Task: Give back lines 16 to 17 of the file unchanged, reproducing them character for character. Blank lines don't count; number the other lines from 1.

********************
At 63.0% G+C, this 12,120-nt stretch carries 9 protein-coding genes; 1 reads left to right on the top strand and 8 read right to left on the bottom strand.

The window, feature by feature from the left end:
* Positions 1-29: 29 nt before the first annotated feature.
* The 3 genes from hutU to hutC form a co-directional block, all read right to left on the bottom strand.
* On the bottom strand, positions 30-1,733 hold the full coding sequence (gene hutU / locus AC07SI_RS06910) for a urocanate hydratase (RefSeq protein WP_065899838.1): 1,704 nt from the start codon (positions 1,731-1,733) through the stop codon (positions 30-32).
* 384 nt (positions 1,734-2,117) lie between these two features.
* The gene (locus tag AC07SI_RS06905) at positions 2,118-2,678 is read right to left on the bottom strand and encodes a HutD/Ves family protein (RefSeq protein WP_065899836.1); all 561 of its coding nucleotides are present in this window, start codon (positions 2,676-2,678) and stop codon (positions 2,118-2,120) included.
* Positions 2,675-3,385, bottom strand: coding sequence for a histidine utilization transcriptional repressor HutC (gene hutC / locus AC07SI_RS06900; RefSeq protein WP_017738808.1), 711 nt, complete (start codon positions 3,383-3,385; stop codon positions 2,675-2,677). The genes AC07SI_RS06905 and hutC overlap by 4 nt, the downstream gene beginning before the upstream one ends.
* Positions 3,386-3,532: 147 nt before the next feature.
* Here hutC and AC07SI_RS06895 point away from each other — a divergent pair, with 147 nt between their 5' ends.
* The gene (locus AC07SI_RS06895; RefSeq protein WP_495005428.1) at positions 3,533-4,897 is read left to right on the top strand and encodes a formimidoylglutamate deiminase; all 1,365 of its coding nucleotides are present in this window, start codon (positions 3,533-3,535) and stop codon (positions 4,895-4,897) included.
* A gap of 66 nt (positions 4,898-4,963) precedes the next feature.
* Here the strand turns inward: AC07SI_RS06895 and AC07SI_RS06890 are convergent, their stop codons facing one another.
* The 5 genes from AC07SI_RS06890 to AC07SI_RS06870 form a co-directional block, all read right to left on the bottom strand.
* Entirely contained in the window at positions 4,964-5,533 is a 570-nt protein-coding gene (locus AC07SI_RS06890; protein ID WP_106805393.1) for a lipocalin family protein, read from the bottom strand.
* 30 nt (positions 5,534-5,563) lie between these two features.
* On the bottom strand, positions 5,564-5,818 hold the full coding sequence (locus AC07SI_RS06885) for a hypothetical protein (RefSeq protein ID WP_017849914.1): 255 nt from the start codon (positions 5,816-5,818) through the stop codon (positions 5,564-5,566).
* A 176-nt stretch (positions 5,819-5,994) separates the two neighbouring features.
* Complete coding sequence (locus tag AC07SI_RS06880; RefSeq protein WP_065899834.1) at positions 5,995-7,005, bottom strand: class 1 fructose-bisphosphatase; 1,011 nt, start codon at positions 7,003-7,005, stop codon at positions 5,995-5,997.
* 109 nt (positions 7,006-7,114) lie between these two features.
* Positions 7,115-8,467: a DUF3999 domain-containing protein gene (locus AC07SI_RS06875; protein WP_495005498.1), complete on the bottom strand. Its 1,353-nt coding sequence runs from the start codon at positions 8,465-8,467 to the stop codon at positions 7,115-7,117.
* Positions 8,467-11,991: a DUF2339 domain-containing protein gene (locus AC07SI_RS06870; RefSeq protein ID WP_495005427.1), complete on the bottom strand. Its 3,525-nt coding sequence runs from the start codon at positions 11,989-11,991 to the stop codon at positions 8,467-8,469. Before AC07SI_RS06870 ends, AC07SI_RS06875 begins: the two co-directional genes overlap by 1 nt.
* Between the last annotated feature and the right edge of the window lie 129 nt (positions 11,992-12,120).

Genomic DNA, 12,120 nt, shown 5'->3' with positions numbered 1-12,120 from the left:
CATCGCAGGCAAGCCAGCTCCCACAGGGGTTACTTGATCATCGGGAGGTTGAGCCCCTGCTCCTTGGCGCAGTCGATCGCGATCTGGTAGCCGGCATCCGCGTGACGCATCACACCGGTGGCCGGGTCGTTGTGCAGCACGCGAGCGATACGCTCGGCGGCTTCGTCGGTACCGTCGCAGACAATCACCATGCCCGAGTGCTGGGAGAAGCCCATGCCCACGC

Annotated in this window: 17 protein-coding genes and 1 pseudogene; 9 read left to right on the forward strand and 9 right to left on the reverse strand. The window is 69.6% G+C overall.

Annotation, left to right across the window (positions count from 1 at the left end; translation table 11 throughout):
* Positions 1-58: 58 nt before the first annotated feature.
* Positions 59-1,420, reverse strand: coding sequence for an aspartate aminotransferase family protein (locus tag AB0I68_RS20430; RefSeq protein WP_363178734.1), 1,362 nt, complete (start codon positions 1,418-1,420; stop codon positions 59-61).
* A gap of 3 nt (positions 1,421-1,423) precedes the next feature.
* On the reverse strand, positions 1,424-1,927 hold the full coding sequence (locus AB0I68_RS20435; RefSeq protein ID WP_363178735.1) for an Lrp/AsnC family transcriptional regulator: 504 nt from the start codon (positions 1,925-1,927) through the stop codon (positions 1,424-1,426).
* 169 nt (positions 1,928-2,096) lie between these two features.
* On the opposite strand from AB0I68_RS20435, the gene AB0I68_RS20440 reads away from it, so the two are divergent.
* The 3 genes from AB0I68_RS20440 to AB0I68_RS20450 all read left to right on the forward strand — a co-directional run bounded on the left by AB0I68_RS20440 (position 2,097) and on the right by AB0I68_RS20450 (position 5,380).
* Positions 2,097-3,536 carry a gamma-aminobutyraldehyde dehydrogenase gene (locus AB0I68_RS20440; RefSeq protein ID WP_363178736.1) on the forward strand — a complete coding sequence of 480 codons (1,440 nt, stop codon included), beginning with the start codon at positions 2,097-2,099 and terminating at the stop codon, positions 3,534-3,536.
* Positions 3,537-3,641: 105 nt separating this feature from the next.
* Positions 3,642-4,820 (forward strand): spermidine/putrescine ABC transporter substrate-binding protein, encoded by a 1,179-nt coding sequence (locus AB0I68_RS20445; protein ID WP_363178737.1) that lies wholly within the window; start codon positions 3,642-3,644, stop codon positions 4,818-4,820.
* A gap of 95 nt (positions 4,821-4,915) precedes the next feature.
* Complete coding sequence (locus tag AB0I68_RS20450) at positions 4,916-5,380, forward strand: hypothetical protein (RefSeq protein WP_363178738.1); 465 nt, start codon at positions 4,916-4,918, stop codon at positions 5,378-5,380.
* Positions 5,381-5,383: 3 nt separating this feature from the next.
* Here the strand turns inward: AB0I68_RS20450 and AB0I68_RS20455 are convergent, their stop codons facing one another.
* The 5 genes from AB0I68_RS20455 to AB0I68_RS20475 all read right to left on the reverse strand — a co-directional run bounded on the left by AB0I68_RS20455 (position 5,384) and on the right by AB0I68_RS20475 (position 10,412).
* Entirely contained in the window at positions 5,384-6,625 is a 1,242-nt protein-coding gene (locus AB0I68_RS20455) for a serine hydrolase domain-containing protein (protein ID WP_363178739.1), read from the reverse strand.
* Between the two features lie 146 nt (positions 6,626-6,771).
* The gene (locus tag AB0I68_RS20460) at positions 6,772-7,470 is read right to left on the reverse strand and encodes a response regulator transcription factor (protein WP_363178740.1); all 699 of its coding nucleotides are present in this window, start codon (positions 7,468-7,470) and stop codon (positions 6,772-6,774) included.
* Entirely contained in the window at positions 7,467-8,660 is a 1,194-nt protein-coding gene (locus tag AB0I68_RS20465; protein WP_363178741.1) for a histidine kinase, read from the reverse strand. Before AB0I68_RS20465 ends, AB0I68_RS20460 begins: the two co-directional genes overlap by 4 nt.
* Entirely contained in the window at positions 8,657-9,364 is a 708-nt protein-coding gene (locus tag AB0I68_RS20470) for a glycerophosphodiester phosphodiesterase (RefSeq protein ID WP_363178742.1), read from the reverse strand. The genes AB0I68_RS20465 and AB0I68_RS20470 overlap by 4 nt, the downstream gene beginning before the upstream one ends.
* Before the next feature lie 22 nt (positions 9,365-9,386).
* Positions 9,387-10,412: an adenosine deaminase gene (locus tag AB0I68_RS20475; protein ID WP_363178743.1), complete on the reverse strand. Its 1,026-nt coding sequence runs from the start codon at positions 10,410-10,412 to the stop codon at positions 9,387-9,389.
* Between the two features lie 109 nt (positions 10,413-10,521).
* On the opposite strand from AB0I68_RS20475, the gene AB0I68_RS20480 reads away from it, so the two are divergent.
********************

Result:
* 30 nt (positions 5,534-5,563) lie between these two features.
* On the bottom strand, positions 5,564-5,818 hold the full coding sequence (locus AC07SI_RS06885) for a hypothetical protein (RefSeq protein ID WP_017849914.1): 255 nt from the start codon (positions 5,816-5,818) through the stop codon (positions 5,564-5,566).